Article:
Integer[] array = { 1, 2, 4, 5 };
Stream<Integer> nums = Stream.of(array)
        .map(n -> {
            if (n % 2 == 1) {
                n = n + 1;
            }
            return n;
        });

The map operation in the middle is changing any odd number (e.g. 1) and adding 1 to them. As such, we could rewrite this as:

public static void main(String args[]) {
    //...
    Stream<Integer> nums = Stream.of(array)
        .map(MyClass::addOneIfOdd);
    //...
}

private static Integer addOneIfOdd(Integer n) {
    if (n % 2 == 1) {
        n = n + 1;
    }
    return n;
}

Important note about Intermediate Operations

As we covered in the previous section, Stream instances are lazy and won’t perform any operations until we provide a terminal operation. For example, consider the following code:

Integer[] array = { 1, 2, 4, 5 };
Stream<Integer> numbers = Stream.of(array)
        .filter(n -> {
            System.out.println("Processing element: " + n);
            return (n % 2 == 0);
        });

A common misconception is that this will print all the elements in the stream. However, with the code as it is, the stream pipeline won’t be executed and no processing will be done.

Once we add a terminal operation, the processing will start and the output will occur as expected. We’ll cover terminal operations in the next section.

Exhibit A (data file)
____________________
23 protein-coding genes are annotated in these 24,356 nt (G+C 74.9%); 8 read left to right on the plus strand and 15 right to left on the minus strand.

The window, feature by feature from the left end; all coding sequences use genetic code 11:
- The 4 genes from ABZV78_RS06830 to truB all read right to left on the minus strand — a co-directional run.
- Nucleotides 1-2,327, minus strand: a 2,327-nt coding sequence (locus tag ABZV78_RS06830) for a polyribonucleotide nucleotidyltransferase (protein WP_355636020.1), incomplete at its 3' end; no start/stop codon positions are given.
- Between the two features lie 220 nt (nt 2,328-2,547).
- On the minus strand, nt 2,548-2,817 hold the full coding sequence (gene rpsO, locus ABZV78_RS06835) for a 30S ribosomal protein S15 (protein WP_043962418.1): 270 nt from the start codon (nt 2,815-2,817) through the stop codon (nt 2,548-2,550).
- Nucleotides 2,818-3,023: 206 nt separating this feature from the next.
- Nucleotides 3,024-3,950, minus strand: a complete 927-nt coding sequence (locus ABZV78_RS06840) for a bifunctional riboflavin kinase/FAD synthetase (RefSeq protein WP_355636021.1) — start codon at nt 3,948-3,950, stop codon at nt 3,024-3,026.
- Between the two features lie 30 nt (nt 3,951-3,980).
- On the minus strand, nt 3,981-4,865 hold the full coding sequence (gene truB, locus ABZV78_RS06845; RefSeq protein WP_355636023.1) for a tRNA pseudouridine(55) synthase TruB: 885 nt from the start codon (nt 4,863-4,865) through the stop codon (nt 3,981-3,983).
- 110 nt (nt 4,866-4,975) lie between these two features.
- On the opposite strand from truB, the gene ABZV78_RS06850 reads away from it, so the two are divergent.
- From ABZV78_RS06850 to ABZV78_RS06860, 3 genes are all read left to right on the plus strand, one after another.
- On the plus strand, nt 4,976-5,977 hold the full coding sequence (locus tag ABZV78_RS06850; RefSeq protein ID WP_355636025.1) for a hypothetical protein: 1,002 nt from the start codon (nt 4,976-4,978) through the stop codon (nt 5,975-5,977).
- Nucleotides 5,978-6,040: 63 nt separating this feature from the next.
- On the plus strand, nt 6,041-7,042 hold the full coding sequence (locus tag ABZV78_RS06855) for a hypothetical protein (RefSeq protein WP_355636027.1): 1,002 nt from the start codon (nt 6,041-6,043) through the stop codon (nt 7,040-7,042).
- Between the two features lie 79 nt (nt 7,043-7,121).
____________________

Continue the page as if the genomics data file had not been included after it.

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Contents
Welcome to the Course!
Course Introduction
Chapter 1 - Building Blocks
Quick introduction to Java Variables Classes And Objects Class Example - Defining a class Object Examples - Creating instances Java Application Example - Running our first app Accessing class members - The dot operator Packages - Organizing the code
Chapter 2 - Primitives and Operators
Primitives Arithmetic Operators Assignment Operator Unary Operators Equality and Relational Operators Conditional Operators
Chapter 3 - Statements and Control Flow
Expressions Statements If-Then Statement If-Then-Else Statement More If Statements Switch Statement While and Do-While Statements For Statement Branching Statements Exception Handling
Chapter 4 - Code Example
Example Project - A Simple Vending Machine Adding money Delivering Items Giving Change
Chapter 5 - Classes and Interfaces
Introduction Access Level Modifiers Class Declaration - Class, Methods and Fields Class Declaration - Constructors Inheritance Basics Inheritance - Constructors Inheritance - Methods and Fields Polymorphism Abstract Classes and Methods Interfaces Static Class Members Class Composition Final Classes and Class Members Generic Classes
Chapter 6 - Base Object Behaviors
Introduction Type Comparison Type Casting Object Equality - The Contract Object Equality - Common Pitfalls Object String Representation Garbage Collection Object Comparison Primitive Wrappers and Autoboxing
Chapter 7 - Data Structures
Introduction Arrays - Declaration and Creation Arrays - Basic Operations Core Collection Interfaces List and ArrayList - Basic Operations ArrayList Internals Introduction to Hash Tables Map and HashMap - Basic Operations Set and HashSet - Basic Operations
Chapter 8 - Anonymous classes and lambdas
Introduction Filtering a List Anonymous Classes Lambdas Built-in Functional Interfaces
Chapter 9 - Streams
Introduction Creating Streams Intermediate Operations Terminal Operations